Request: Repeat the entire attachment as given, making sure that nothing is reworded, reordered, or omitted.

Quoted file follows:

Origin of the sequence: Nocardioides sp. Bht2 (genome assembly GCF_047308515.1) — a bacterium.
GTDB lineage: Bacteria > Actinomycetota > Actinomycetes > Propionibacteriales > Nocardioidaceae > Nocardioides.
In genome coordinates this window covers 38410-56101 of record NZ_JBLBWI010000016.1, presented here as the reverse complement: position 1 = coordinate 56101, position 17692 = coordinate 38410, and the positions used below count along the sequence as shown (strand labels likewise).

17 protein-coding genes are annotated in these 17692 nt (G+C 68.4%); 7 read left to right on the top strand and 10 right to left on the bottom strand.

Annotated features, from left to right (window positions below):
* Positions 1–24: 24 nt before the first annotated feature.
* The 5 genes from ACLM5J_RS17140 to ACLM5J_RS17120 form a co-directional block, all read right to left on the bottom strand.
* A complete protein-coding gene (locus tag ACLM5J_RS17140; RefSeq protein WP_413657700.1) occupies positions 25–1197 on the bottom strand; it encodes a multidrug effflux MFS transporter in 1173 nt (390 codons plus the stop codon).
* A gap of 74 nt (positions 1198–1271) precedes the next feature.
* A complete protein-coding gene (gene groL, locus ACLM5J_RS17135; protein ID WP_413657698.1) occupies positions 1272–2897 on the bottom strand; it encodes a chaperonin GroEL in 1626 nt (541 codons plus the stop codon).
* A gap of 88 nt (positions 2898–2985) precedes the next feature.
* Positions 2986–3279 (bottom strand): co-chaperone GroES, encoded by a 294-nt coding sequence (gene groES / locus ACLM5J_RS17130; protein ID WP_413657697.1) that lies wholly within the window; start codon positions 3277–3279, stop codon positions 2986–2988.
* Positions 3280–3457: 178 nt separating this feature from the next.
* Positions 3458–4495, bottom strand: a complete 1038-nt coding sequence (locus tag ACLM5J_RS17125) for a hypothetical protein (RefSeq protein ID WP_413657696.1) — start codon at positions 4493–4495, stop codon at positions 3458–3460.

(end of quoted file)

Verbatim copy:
Origin of the sequence: Nocardioides sp. Bht2 (genome assembly GCF_047308515.1) — a bacterium.
GTDB lineage: Bacteria > Actinomycetota > Actinomycetes > Propionibacteriales > Nocardioidaceae > Nocardioides.
In genome coordinates this window covers 38410-56101 of record NZ_JBLBWI010000016.1, presented here as the reverse complement: position 1 = coordinate 56101, position 17692 = coordinate 38410, and the positions used below count along the sequence as shown (strand labels likewise).

17 protein-coding genes are annotated in these 17692 nt (G+C 68.4%); 7 read left to right on the top strand and 10 right to left on the bottom strand.

Annotated features, from left to right (window positions below):
* Positions 1–24: 24 nt before the first annotated feature.
* The 5 genes from ACLM5J_RS17140 to ACLM5J_RS17120 form a co-directional block, all read right to left on the bottom strand.
* A complete protein-coding gene (locus tag ACLM5J_RS17140; RefSeq protein WP_413657700.1) occupies positions 25–1197 on the bottom strand; it encodes a multidrug effflux MFS transporter in 1173 nt (390 codons plus the stop codon).
* A gap of 74 nt (positions 1198–1271) precedes the next feature.
* A complete protein-coding gene (gene groL, locus ACLM5J_RS17135; protein ID WP_413657698.1) occupies positions 1272–2897 on the bottom strand; it encodes a chaperonin GroEL in 1626 nt (541 codons plus the stop codon).
* A gap of 88 nt (positions 2898–2985) precedes the next feature.
* Positions 2986–3279 (bottom strand): co-chaperone GroES, encoded by a 294-nt coding sequence (gene groES / locus ACLM5J_RS17130; protein ID WP_413657697.1) that lies wholly within the window; start codon positions 3277–3279, stop codon positions 2986–2988.
* Positions 3280–3457: 178 nt separating this feature from the next.
* Positions 3458–4495, bottom strand: a complete 1038-nt coding sequence (locus tag ACLM5J_RS17125) for a hypothetical protein (RefSeq protein ID WP_413657696.1) — start codon at positions 4493–4495, stop codon at positions 3458–3460.